Just Across The River


VD In Concert: Brandeis University 1963





These Are The Days – The Making Of April Uprising (Jarrah/MGM)

John Butler and his trio have never really left the public eye for a good part of the last eight years, and in that time there has been a swag of ARIA awards, three number one albums, countless sold out shows and over half a dozen different band members cycling through. Overshadowing all of that though is John Butler himself and his strong political mindset, never really afraid to tackle an issue and always doing what he can to raise awareness. Having been called ‘Australia’s Dreadlocked Bono’, which I can assure you is an insult, John Butler Trio’s latest DVD, These Are The Days, actually breaks down all of the perceived perceptions of John Butler and strips the trio back to three friends who hit the studio in the early part of ’09 to record the album April Uprising. Showing each of the albums tracks in various performance states, it’s the fly-on-the-wall scenes that revolutionise the viewing of the trio. Round table discussions on track structures, antics in the studios and secret recordings all blend in with the more unexpected features such as Butler walking down the historic lane of his busking past and revealing his street art love. Most of this, however, plays second fiddle to the honest look at a band that is in the midst of recording their first collaborative album, a soaring energy and morale and an extremely funny John Butler. This DVD will do nothing but strengthen any Trio fans’ view of them being a solid act, but for naysayers, it’s likely to alter their perception in a positive manner. Extras: interviews, around the table ★★★½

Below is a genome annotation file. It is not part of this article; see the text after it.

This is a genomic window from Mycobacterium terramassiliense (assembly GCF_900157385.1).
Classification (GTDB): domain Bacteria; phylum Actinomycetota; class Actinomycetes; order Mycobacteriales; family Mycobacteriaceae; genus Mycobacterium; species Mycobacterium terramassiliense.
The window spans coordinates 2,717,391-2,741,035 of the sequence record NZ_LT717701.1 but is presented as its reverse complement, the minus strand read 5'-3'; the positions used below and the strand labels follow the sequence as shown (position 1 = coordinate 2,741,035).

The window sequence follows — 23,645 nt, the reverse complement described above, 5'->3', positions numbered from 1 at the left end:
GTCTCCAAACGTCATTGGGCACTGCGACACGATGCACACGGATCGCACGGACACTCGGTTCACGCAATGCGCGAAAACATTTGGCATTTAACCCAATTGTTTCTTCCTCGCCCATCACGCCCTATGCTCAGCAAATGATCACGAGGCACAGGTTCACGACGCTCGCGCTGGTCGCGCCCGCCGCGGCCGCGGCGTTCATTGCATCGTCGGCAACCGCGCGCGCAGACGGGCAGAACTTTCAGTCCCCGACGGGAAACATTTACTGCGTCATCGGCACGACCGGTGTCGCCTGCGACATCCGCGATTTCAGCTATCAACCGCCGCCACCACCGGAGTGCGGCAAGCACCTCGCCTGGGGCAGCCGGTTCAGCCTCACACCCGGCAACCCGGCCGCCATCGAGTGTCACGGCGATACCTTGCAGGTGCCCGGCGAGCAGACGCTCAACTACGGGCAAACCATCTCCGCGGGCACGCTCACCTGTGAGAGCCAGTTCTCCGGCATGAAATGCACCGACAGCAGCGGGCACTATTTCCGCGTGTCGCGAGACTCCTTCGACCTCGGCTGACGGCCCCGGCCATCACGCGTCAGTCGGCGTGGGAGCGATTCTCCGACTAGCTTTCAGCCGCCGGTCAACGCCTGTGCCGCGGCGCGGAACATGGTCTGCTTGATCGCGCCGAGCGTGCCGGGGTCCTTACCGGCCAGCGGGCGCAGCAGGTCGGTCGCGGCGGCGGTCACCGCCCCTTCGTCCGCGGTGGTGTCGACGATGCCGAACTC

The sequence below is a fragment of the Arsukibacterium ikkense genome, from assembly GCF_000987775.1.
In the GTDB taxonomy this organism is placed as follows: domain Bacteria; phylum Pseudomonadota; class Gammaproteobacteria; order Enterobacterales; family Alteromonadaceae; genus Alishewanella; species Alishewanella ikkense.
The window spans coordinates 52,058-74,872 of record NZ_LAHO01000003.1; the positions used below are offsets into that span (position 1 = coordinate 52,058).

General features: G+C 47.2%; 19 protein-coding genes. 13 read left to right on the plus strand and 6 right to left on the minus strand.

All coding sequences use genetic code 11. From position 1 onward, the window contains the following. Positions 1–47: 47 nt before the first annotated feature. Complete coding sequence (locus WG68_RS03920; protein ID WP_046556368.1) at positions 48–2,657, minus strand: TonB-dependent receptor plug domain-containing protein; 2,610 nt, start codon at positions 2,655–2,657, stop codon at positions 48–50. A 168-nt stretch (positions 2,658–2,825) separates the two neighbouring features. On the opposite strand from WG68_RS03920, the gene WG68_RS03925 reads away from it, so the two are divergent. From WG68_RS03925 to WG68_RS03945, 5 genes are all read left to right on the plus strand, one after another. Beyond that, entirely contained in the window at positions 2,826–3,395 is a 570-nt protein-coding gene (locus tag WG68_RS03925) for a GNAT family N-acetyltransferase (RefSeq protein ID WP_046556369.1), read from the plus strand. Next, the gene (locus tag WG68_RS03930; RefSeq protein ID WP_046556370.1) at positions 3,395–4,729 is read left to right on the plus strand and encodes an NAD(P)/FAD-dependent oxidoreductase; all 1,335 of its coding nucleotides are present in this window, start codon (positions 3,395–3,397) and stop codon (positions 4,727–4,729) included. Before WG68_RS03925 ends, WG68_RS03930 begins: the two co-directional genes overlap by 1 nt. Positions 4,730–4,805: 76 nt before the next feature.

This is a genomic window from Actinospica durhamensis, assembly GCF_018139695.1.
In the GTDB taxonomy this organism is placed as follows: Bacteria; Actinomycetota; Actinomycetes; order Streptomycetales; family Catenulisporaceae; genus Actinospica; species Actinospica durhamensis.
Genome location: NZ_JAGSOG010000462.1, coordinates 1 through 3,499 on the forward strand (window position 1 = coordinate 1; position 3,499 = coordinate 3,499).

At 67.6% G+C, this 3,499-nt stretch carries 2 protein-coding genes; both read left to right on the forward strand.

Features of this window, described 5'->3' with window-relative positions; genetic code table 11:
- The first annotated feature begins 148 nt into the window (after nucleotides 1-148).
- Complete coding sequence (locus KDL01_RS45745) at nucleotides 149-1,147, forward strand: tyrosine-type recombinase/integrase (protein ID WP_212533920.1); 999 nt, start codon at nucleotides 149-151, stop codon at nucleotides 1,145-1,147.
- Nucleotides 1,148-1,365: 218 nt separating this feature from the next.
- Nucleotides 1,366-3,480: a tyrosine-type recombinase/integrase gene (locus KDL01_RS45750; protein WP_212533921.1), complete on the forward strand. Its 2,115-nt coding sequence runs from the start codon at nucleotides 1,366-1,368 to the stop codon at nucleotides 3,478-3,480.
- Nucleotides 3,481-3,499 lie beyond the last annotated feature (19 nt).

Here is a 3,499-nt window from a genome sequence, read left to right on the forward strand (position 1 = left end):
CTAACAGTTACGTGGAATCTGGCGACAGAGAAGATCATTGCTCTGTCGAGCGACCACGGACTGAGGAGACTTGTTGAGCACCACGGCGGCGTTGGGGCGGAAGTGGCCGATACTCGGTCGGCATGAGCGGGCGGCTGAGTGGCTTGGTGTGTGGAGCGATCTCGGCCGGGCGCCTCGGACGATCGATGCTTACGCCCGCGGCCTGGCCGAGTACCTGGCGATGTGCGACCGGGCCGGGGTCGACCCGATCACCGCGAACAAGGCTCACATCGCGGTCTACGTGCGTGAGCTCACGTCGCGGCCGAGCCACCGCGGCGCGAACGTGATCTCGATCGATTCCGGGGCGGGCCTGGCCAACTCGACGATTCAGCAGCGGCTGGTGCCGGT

Mark Beresford

THE ROLLING STONES Ladies And Gentlemen (Shock)

The Rolling Stones live on the Exile On Main St tour of 1972. Having released Sticky Fingers in ’71 and Let It Bleed two years prior in ‘6 The Stones at this point had released three of most significant LPs in the history of rock music… in a row. The Exile On Main St tour, whilst forever known and heralded or denigrated as the height of The Stones’ decadence and indulgence, captures them playing their skag-addled bones blues at its most malevolent, bruised and damaged. From the opening boogie thump of Brown Sugar, Mick and Keith swagger and pout like they are playing in the greatest rock’n’roll band in the world – and at that point they are. The proto-punk stomp of Bitch and the momentous Gimme Shelter exude The Stones’ ability to transform often raw and skull-thumping blues into rock’n’roll that can reverberate throughout a stadium and move every member of the audience. The R’n’B trudge of Tumbling Dice rolls into the hypnotic balladry Love In Vain and the rousing acoustic honky tonk of Sweet Virginia, which serves as an unexpected triumph of the set, along with the 70s balladry of You Can’t Always Get What You Want. The ending sequence which features the garage rock’n’roll thud of Exile’s roaring Rip This Joint, followed by Jumpin’ Jack Flash and Street Fighting Man is rock’n’roll at its most visceral, albeit inspired by guttural drug-induced pomposity and fervour. Sadly The Stones’ modern legacy of senility stands occasionally to overwhelm their past achievements. Fortunately Ladies And Gentlemen truly reveals The Rolling Stones in 1972 to be the most potent and forthright rock’n’roll band on the planet. Extras: Tour rehearsal, Old Grey Whistle Test interview, Mick Jagger interview 2010. ★★★★½ Cam Ford